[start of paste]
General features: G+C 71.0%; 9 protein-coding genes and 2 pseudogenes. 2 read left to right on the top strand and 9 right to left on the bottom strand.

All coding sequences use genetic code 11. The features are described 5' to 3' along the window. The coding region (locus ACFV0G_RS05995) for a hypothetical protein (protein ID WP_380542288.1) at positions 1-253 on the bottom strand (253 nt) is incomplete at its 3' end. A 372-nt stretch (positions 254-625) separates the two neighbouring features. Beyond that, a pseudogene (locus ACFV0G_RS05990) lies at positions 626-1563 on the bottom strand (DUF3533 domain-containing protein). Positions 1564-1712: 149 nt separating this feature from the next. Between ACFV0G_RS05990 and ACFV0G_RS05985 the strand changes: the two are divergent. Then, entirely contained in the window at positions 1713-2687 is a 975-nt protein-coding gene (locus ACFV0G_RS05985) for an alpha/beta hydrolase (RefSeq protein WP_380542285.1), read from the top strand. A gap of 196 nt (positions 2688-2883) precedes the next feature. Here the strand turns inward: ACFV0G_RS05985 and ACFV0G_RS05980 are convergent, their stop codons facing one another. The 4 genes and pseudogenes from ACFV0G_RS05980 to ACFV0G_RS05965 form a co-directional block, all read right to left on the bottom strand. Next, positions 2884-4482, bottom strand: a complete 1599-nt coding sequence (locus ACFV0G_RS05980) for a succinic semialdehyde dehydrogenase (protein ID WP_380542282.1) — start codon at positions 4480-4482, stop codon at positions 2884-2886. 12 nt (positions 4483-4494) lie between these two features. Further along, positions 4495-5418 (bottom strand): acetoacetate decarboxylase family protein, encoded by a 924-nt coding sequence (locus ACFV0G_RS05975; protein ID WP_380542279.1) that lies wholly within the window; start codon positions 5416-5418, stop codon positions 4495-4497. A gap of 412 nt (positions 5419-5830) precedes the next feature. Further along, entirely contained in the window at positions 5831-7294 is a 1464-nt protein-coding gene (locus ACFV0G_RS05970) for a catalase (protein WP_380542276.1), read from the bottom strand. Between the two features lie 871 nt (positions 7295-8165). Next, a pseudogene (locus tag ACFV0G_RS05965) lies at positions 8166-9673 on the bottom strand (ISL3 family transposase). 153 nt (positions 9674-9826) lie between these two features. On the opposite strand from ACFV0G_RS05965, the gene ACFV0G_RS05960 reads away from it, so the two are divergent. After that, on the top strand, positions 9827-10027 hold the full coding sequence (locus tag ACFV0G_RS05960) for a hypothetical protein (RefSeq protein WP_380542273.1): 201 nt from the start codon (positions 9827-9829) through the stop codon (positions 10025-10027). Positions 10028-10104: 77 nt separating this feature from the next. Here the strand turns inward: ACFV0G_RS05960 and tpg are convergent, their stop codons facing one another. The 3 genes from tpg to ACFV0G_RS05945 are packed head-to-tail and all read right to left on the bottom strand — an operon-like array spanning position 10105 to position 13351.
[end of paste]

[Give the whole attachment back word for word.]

General features: G+C 71.0%; 9 protein-coding genes and 2 pseudogenes. 2 read left to right on the top strand and 9 right to left on the bottom strand.

All coding sequences use genetic code 11. The features are described 5' to 3' along the window. The coding region (locus ACFV0G_RS05995) for a hypothetical protein (protein ID WP_380542288.1) at positions 1-253 on the bottom strand (253 nt) is incomplete at its 3' end. A 372-nt stretch (positions 254-625) separates the two neighbouring features. Beyond that, a pseudogene (locus ACFV0G_RS05990) lies at positions 626-1563 on the bottom strand (DUF3533 domain-containing protein). Positions 1564-1712: 149 nt separating this feature from the next. Between ACFV0G_RS05990 and ACFV0G_RS05985 the strand changes: the two are divergent. Then, entirely contained in the window at positions 1713-2687 is a 975-nt protein-coding gene (locus ACFV0G_RS05985) for an alpha/beta hydrolase (RefSeq protein WP_380542285.1), read from the top strand. A gap of 196 nt (positions 2688-2883) precedes the next feature. Here the strand turns inward: ACFV0G_RS05985 and ACFV0G_RS05980 are convergent, their stop codons facing one another. The 4 genes and pseudogenes from ACFV0G_RS05980 to ACFV0G_RS05965 form a co-directional block, all read right to left on the bottom strand. Next, positions 2884-4482, bottom strand: a complete 1599-nt coding sequence (locus ACFV0G_RS05980) for a succinic semialdehyde dehydrogenase (protein ID WP_380542282.1) — start codon at positions 4480-4482, stop codon at positions 2884-2886. 12 nt (positions 4483-4494) lie between these two features. Further along, positions 4495-5418 (bottom strand): acetoacetate decarboxylase family protein, encoded by a 924-nt coding sequence (locus ACFV0G_RS05975; protein ID WP_380542279.1) that lies wholly within the window; start codon positions 5416-5418, stop codon positions 4495-4497. A gap of 412 nt (positions 5419-5830) precedes the next feature. Further along, entirely contained in the window at positions 5831-7294 is a 1464-nt protein-coding gene (locus ACFV0G_RS05970) for a catalase (protein WP_380542276.1), read from the bottom strand. Between the two features lie 871 nt (positions 7295-8165). Next, a pseudogene (locus tag ACFV0G_RS05965) lies at positions 8166-9673 on the bottom strand (ISL3 family transposase). 153 nt (positions 9674-9826) lie between these two features. On the opposite strand from ACFV0G_RS05965, the gene ACFV0G_RS05960 reads away from it, so the two are divergent. After that, on the top strand, positions 9827-10027 hold the full coding sequence (locus tag ACFV0G_RS05960) for a hypothetical protein (RefSeq protein WP_380542273.1): 201 nt from the start codon (positions 9827-9829) through the stop codon (positions 10025-10027). Positions 10028-10104: 77 nt separating this feature from the next. Here the strand turns inward: ACFV0G_RS05960 and tpg are convergent, their stop codons facing one another. The 3 genes from tpg to ACFV0G_RS05945 are packed head-to-tail and all read right to left on the bottom strand — an operon-like array spanning position 10105 to position 13351.